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IN THREE ACTS.
BY GEORGE LILLO.
Tue story of this piece is very simple and affecting, and is said to have been founded on a fact which happen on the western coast of England. The circumstance of a son, long absent from his parents, keeping himself, his return to visit them, for some time unknown, is unforced; while at the same time their inlucernent, from depth of distress and penury, to perpetrate his murder, for the rake of the treasures he had shown them, is p ductive of some very fine scenes of intermingled horror and tenderness. Mr. Lillo rendered the distresses of co non and domestic life as interesting to the audience, as those of kings and hcroes; and the ruin brought on vato families by an indulgence of avaricc, lust, &c. as the havoc made in states and empires by ambition, cruel ac tyranny. His George Barnwell, Fatal Curiosity, and Arden of Feresham, are all planned on common a well-known stories; yet they have always drawn tcars from the audience, and even the critics have laid do their pens to take out the handkerchiet.
Enjoys the sad prerogative above him, SCENE 1.- A Room in Old W11.mot's Llouse. To think, and to be wretched.—What is life,
To him that's born to die! or what that wisdo Enter OLD WILMOT.
Whose perfection ends in knowing we ko 0. Wil. The day is far advanc'd; the cheerful nothing!
Mere contradiction all! a tragic farce, Pursues with vigour his repeated course; Tedious though short, and without art clab'rat No labour lessens, nor no time decays
Ridiculously sadHis strength or splendour: evermore the same,
Enter RANDAL. From age to age his influence sustains
Where hast heen. Randal?
Donec hostowe both life ond motion
Entring in the harbour, run upon a rock, Shall I forsake you in your worst necessity ? And there was lost.
Believe me, Sir, my honest soul abhors 0. Wil. What 'came of those on board her? The barb'rous thought. Ran. Some few are sav'd; but much the 0. W'il. What! canst thou feed on air ? greater part,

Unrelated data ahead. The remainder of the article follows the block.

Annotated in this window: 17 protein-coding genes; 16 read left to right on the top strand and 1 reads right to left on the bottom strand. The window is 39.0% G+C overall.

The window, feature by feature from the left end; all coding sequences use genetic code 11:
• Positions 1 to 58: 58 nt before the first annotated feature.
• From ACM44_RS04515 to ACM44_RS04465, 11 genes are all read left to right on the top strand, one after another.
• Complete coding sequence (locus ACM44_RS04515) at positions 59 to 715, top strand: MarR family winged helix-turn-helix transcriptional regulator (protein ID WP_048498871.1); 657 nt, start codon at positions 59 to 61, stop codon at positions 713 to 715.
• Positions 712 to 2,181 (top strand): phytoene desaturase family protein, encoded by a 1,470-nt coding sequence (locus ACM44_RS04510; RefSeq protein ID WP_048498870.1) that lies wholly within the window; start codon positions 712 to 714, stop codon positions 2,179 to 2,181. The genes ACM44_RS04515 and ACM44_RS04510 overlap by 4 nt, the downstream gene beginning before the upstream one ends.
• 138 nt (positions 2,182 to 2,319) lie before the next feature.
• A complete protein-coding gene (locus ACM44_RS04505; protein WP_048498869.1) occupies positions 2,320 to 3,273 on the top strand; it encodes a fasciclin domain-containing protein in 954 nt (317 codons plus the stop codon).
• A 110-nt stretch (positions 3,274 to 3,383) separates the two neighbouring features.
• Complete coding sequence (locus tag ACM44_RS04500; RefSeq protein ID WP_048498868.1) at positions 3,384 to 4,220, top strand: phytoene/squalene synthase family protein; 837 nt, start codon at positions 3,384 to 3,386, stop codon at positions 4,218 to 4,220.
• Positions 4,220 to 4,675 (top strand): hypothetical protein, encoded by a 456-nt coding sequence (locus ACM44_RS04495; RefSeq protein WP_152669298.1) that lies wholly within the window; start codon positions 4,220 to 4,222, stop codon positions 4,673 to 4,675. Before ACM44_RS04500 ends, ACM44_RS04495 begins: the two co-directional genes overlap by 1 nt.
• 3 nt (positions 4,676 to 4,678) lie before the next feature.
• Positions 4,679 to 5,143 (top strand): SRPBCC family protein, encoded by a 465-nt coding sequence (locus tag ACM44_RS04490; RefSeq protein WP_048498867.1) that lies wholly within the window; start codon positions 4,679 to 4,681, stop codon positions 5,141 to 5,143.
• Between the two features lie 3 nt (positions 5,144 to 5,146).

I have have not left wherewith to purchase food 'Tis thought, are perished,
For one meal more. 0. Wil. They are past the fear
Ran. Rather than leave you thus, Of future tempests or a wreck on shore; I'll beg my bread and live on others' bounty Those who escap'd are still expos'd to both.
While I serve you. Where's your mistress?
0. Wil. Down, down my swelling heart, Ran. I saw her pass the High-strect, towards Or burst in silence : 'tis thy cruel fate the Minster.
Insults thee by his kindness. He is innocent 0. IFil. She's gone
to visit Charlotte-She Of all the pain it gives thee. Go thy ways, doth well.
I will no more suppress thy youthful hopes In the soft bosom of that gentle maid,
Of rising in the world. There dwells more goodness than the rigid race
Ran. "Tis true; I'm young, Of moral pedants e'er believ'd or taught. And never tried my fortune, or my genius; With what amazing constancy and truth Which may, perhaps, find out some happy means Doth she sustain the absence of our son,
As yet unthought of, to supply your wants. Whom more than life she loves! How shun for Ö. Wil. Thou tortur’st ne-I hate ali obliga him,
tions Whom we shall ne'er sce more, the rich and great; Which I can ne'er return. And who art thou, Who own her charms, and sigh to make her That I should stoop to take 'em from thy hand? happy.
Care for thyself, but take no thought for me; Since our misfortunes, we have found no friend, I will not want thee-irouble me no more. None who regarded our distress, but her;